所 載 Dudoignon, S.A., and Komatsu, H. (eds.), Research Trends in Modern Central Eurasian Studies (18th-20th Centuries); A Selective and Critical Bibliography of Works Published between 1985 and 2000. Part 2. (Tokyo: The Toyo Bunko) p.188. HTML版公開 2008年11月17日 最終更新 2008年11月17日
MILLWARD, James A., Beyond the Pass: Economy, Ethnicity, and Empire in Qing Central Asia, 1759-1864, Stanford: Stanford University Press, 1998, xxii+353p.
This study examines the fiscal and ethnic policies which the Qing Empire carried out over Xinjiang in its initial stage(1759-1864). The author gives dynamic and extensive pictures of Qing Imperialism as an Inner Asian Empire based on enormous and various Qing historical sources. In the introduction he discusses on ambiguity and liminality of Jiayuguan, a traditional pass between China proper and the Western region. The following chapters, examine Qing's Imperial policies and statecrafts on the matter of "beyond the pass". The author describes the geographical and historical background (chapter 1), and examines fiscal policies implemented after Qianlong's conquest over Eastern Turkestan (chapter 2), commercial policy (chapter 3), penetration of Han Chinese (chapter 4), trade between Xinjiang and China proper (chapter 5) and ethnic policies (chapter 6). To this "new dominion", Qianlong court took the policy of ethnic segregation and established military government which heavily relying on annual subsidies from China proper. Afterwards, due to the financial crisis in the early 19th century, this ruling system and political ideology shifted to the fiscal dependence on the commercial tax, and to be allowed penetration of Han merchants. By showing detailed accounts of Xinjiang economy and several discources by statecraft thinkers, the author successfully describes the expansion of liminality (or conception of the realm), and the process of transition toward present situation of Xinjiang. As well known, present Xinjiang (Xinjiang Uyghur Autonomous Region) is said to be an "element" of People's Republic of China, and this grand-design originated from the territory of the Qing Empire. This study primarily reveals that the ideological, economical, and political foundation of this region are correctly traceable to the transformation in 1830s.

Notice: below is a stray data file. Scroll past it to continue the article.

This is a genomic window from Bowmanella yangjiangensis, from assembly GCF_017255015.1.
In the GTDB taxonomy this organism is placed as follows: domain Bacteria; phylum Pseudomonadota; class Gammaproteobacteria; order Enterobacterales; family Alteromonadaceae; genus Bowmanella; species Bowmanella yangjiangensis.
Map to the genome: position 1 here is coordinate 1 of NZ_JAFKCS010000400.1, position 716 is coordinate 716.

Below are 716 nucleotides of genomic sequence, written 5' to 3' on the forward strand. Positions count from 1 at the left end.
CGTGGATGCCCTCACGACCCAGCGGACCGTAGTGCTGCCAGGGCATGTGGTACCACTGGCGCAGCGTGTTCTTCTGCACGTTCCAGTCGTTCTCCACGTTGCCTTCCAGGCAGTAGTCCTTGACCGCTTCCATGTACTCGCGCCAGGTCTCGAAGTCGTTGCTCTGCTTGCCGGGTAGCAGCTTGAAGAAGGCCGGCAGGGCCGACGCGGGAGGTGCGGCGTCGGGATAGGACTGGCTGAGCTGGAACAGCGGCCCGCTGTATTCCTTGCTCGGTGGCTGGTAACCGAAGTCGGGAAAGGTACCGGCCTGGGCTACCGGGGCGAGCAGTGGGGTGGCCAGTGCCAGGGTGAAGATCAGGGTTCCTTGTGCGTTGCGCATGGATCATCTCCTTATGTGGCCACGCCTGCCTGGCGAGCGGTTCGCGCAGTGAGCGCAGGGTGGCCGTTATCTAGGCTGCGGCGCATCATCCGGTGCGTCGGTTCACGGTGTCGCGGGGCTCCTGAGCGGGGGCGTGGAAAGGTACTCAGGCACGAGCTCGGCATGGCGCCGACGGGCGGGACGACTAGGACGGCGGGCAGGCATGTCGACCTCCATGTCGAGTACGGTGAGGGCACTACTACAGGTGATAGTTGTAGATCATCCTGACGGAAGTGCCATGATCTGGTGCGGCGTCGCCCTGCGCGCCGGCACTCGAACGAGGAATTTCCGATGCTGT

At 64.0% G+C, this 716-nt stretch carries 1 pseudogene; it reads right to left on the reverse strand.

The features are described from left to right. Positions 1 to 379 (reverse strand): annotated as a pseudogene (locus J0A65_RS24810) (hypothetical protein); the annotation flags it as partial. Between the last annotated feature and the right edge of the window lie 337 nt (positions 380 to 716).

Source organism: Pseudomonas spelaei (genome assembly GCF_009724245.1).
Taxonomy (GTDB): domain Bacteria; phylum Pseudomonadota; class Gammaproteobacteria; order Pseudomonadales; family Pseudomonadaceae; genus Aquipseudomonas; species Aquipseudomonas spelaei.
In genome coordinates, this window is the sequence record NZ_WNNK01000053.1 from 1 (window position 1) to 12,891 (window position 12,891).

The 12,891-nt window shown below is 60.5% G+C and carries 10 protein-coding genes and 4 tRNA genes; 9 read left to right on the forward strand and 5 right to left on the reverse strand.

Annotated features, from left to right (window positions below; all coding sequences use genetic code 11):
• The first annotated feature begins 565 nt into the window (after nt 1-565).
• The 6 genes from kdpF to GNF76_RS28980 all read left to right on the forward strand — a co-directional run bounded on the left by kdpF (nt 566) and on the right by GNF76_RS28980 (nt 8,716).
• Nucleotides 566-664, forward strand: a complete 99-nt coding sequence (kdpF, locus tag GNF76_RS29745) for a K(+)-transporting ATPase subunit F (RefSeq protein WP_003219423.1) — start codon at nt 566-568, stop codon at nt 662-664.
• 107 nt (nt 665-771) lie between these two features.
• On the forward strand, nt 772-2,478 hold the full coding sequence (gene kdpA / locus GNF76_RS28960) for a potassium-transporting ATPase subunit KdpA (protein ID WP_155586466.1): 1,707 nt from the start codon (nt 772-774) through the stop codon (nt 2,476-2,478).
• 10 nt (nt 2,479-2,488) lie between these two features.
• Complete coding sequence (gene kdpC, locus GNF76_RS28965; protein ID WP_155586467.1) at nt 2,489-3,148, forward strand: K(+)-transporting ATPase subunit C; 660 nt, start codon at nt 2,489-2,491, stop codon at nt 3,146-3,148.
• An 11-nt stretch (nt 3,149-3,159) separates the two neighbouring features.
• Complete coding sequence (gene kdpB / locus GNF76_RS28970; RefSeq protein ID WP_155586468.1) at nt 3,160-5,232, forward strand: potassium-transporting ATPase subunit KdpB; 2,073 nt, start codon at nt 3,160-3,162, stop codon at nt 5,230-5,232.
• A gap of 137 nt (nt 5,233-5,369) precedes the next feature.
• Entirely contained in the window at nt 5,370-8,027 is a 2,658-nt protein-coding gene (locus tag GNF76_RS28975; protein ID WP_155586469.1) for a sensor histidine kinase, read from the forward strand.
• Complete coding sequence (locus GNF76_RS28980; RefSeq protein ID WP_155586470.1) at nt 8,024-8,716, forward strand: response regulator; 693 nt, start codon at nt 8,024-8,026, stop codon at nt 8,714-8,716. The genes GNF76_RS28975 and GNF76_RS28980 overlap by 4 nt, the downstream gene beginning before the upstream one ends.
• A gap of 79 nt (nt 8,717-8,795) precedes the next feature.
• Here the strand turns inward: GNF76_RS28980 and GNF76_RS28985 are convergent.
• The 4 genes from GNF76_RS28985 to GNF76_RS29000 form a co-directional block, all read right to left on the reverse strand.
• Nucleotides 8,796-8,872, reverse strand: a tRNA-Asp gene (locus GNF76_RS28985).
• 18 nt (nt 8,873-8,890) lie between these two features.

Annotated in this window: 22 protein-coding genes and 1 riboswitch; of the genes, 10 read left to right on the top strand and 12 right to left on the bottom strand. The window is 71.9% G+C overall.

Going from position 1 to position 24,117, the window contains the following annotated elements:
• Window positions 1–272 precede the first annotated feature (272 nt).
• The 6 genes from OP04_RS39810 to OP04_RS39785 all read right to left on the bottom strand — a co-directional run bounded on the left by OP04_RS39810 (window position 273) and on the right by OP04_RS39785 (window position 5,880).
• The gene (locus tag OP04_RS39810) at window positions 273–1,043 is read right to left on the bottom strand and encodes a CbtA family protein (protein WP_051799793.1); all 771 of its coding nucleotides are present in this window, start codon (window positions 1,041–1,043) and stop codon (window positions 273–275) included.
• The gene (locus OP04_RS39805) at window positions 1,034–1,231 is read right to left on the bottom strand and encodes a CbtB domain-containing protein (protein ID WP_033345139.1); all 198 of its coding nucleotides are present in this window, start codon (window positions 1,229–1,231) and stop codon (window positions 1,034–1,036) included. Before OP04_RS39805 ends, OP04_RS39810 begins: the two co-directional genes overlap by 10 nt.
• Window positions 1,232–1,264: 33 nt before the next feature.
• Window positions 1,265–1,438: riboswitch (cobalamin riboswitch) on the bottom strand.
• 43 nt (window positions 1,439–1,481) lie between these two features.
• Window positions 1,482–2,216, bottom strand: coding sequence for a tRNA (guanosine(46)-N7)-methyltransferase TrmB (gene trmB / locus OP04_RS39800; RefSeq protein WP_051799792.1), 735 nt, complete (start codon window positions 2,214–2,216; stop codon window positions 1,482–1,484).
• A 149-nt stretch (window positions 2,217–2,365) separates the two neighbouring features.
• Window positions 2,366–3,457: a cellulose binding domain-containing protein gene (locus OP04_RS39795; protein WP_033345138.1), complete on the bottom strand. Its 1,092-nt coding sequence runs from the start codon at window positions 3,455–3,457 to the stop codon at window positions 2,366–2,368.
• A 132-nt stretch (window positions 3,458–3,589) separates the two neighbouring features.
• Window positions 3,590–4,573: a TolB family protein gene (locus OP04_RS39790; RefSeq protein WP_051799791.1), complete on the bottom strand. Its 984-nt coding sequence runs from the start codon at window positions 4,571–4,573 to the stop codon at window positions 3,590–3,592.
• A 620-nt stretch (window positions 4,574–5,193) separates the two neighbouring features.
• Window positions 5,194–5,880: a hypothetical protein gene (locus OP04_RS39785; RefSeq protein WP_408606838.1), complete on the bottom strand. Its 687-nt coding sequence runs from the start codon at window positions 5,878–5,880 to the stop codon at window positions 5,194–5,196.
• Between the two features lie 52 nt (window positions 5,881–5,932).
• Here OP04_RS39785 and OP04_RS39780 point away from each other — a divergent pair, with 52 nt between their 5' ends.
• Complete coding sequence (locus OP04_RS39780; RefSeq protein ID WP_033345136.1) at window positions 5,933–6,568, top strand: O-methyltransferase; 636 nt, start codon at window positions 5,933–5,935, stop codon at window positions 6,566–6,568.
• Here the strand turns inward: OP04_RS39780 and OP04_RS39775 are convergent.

Beyond the Pass: Economy, Ethnicity, and Empire in Qing Central Asia, 1759-1864